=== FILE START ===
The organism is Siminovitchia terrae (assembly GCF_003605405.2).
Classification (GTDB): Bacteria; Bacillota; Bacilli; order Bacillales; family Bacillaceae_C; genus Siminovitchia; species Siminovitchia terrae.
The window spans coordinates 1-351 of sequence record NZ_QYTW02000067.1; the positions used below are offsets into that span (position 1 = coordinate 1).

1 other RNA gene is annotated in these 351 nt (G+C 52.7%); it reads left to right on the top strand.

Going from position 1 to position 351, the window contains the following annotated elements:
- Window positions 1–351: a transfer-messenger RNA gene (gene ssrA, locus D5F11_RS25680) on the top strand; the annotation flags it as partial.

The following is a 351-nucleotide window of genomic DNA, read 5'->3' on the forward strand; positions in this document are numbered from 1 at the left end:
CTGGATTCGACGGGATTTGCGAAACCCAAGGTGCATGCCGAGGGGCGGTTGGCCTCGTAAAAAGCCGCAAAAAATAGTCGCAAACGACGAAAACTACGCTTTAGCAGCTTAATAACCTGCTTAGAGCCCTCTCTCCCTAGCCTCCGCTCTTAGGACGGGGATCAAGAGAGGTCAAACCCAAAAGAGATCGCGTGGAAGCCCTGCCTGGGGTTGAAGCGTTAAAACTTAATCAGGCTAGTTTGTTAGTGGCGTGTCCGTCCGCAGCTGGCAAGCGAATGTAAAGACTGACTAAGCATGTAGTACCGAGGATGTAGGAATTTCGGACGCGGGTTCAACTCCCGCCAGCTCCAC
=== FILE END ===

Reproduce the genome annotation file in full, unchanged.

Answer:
The organism is Siminovitchia terrae (assembly GCF_003605405.2).
Classification (GTDB): Bacteria; Bacillota; Bacilli; order Bacillales; family Bacillaceae_C; genus Siminovitchia; species Siminovitchia terrae.
The window spans coordinates 1-351 of sequence record NZ_QYTW02000067.1; the positions used below are offsets into that span (position 1 = coordinate 1).

1 other RNA gene is annotated in these 351 nt (G+C 52.7%); it reads left to right on the top strand.

Going from position 1 to position 351, the window contains the following annotated elements:
- Window positions 1–351: a transfer-messenger RNA gene (gene ssrA, locus D5F11_RS25680) on the top strand; the annotation flags it as partial.

The following is a 351-nucleotide window of genomic DNA, read 5'->3' on the forward strand; positions in this document are numbered from 1 at the left end:
CTGGATTCGACGGGATTTGCGAAACCCAAGGTGCATGCCGAGGGGCGGTTGGCCTCGTAAAAAGCCGCAAAAAATAGTCGCAAACGACGAAAACTACGCTTTAGCAGCTTAATAACCTGCTTAGAGCCCTCTCTCCCTAGCCTCCGCTCTTAGGACGGGGATCAAGAGAGGTCAAACCCAAAAGAGATCGCGTGGAAGCCCTGCCTGGGGTTGAAGCGTTAAAACTTAATCAGGCTAGTTTGTTAGTGGCGTGTCCGTCCGCAGCTGGCAAGCGAATGTAAAGACTGACTAAGCATGTAGTACCGAGGATGTAGGAATTTCGGACGCGGGTTCAACTCCCGCCAGCTCCAC